To be very honest, there will be better tributes written to this great man than mine but he is someone that touched my very soul. When I was growing up the stupid joke was buy a Leonard Cohen album and you get a few razorblades to end it all, but it was small-minded people indeed that made that comment.

I first heard his music when it was played as part of a medley during Echo & The Bunnymen's tour to promote their 1984 album, 'Ocean Rain'. That first song that I ever heard was 'Suzanna' from Cohen's debut album 'Songs of Leonard Cohen' which came out in the golden year of 1967 when I was five years old. Cohen was already old when he picked up a guitar, and, a Canadian of the Jewish faith who questioned much, he was by the time of that debut album already a published poet and novelist. For those that only know his spoken words in song form then there is much to learn from his written word too.

Writing in his honour at his passing is very raw to me. It's too soon. While the early death of Bowie destroyed me, Cohen meant much more to me than Bowie ever did. He was a plain looking man who always presented himself well and made what he did look simply easy, but it took him years to learn his craft. To me his latest album, 'You Want It Darker', is his finest album. It is his 'Blackstar', but while he knew he didn't have much time here it's not an album that is hard to listen too, which 'Blackstar' is. Cohen believed in quality control. He didn't make many albums in his career, but all of them are excellent and there are a number of compilations and live albums to fill in the gaps.

I think the bond between artist and audience is in the live arena or club. I first saw Cohen at the Royal Albert Hall in 1993, when he was promoting his then 1992 album, 'The Future'. I didn't own any Leonard Cohen albums at that stage, but within a year I had bought every album he had released up to that time. Sadly after that tour he retired from live work and recording for twelve years and became a Buddhist monk, although it didn't stop him from drinking whiskey!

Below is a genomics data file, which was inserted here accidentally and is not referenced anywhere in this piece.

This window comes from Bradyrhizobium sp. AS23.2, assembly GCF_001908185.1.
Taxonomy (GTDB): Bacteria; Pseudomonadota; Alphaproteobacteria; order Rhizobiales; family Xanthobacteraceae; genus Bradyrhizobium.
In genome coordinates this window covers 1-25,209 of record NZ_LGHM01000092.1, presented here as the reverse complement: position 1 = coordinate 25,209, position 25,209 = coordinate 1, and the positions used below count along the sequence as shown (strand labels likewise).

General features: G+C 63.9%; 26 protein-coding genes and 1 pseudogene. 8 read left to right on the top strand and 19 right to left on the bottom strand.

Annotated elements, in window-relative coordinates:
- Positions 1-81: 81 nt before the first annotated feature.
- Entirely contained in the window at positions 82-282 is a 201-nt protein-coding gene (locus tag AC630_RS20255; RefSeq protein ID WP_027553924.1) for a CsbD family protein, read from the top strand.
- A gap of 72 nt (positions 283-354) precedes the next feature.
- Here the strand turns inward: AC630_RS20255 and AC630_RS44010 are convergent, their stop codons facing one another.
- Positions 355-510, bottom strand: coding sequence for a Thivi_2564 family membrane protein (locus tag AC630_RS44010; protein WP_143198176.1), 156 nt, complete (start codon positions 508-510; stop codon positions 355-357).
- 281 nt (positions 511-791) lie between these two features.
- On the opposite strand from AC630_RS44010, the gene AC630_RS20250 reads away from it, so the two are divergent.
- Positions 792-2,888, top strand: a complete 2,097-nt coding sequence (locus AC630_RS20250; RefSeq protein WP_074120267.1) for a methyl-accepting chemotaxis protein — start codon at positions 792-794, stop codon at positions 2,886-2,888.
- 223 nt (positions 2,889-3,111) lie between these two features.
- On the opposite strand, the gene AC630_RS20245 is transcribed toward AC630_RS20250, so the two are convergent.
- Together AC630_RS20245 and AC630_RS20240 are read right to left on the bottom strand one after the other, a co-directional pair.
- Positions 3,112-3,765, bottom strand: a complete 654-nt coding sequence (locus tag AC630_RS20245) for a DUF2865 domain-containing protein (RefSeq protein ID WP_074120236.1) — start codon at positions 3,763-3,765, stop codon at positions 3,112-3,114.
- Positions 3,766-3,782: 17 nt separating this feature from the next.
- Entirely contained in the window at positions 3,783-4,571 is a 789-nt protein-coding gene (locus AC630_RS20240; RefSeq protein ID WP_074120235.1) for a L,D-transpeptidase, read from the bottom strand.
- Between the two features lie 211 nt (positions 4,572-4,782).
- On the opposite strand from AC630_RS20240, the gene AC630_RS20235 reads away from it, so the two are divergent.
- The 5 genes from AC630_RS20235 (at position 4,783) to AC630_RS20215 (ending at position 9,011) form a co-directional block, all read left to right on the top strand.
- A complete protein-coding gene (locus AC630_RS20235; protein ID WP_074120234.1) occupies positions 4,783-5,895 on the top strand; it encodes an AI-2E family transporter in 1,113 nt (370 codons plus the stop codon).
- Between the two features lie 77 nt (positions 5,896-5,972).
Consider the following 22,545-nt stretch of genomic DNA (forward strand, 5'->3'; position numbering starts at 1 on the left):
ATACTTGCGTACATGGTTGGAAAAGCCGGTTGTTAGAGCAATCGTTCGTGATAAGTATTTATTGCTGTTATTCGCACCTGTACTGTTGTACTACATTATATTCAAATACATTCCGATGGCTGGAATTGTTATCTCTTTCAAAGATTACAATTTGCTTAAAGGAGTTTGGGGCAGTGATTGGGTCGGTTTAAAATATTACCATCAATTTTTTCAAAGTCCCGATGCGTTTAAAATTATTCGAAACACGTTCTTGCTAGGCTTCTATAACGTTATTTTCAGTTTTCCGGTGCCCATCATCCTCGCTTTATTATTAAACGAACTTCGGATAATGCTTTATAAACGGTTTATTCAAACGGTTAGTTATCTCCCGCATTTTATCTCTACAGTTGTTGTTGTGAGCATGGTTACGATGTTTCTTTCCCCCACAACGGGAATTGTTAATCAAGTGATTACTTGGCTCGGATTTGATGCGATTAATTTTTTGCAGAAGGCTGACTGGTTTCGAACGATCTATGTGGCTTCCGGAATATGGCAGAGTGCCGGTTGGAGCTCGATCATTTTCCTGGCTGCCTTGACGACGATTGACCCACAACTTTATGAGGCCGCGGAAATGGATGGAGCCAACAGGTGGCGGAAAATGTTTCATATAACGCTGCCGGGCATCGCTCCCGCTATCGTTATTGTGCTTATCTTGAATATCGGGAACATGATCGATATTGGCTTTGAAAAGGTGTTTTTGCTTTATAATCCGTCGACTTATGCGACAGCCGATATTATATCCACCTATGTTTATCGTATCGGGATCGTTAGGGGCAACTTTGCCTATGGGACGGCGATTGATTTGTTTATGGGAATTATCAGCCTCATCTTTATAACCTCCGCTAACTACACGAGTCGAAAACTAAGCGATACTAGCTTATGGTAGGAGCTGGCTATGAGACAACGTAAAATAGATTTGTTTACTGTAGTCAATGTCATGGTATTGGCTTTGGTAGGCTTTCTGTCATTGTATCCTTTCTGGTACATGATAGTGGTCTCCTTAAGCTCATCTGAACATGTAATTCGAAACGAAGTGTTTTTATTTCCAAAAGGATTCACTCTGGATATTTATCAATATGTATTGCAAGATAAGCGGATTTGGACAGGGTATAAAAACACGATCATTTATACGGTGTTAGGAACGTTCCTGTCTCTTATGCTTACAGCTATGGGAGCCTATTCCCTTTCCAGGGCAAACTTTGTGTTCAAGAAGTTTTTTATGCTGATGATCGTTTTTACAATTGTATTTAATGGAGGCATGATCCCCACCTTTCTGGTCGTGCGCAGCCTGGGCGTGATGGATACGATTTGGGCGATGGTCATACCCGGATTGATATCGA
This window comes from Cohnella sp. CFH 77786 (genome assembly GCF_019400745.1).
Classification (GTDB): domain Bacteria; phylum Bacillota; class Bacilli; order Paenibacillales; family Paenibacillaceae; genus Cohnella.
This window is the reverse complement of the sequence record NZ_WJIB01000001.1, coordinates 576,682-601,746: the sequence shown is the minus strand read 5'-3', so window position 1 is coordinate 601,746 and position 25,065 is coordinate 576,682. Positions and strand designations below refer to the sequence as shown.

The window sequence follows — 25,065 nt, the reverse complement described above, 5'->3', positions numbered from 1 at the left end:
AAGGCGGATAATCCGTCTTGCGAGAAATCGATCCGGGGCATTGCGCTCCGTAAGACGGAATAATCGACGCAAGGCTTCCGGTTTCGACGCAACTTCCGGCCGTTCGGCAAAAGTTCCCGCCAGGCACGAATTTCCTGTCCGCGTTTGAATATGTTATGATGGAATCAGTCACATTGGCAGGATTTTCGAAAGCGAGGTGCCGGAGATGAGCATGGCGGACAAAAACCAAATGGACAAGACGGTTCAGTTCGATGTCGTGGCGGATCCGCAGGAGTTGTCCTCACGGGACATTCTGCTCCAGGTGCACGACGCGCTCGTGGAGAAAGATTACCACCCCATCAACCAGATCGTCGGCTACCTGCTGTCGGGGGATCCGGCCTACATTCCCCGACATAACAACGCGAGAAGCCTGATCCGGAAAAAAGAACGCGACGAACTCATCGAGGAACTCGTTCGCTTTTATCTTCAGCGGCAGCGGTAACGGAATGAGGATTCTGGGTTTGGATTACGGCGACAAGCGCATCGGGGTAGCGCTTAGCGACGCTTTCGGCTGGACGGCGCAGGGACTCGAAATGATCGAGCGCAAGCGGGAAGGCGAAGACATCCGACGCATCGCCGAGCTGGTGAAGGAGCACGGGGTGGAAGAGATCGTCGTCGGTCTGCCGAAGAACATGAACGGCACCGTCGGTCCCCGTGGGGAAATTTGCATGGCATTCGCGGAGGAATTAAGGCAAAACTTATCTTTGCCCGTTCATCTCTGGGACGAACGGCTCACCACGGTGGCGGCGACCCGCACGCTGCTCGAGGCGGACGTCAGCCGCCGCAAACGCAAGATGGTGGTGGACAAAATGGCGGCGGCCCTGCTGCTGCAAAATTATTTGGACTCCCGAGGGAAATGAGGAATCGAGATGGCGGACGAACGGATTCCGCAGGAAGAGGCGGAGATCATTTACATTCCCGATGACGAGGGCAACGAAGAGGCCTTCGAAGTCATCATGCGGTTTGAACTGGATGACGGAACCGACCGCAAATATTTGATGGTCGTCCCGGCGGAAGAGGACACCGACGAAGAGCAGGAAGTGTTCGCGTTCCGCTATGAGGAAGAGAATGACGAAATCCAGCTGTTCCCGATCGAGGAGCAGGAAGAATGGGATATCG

His work explored the human mind and the darker side of relationships and while most people couldn't name many of his songs they could name one, 'Hallelujah', which became X-Factor winner Alexandra Burke's first single in 2008, although there are finer covers of it by John Cale and Jeff Buckley.

I had to wait till 2008 to see him live again, and, while age was against him, it did not stop him releasing a handful of studio albums and live albums, and going on stage for up to three hours a night and showing the youngsters how it is done.

Much will be written and much has been written about his death, but do yourself a favour. Read a few pages of his writings or wrap yourself around one of his albums. You will be rewarded times over. Dear Leonard Cohen, thank you so very much. The world is a worse place without you.

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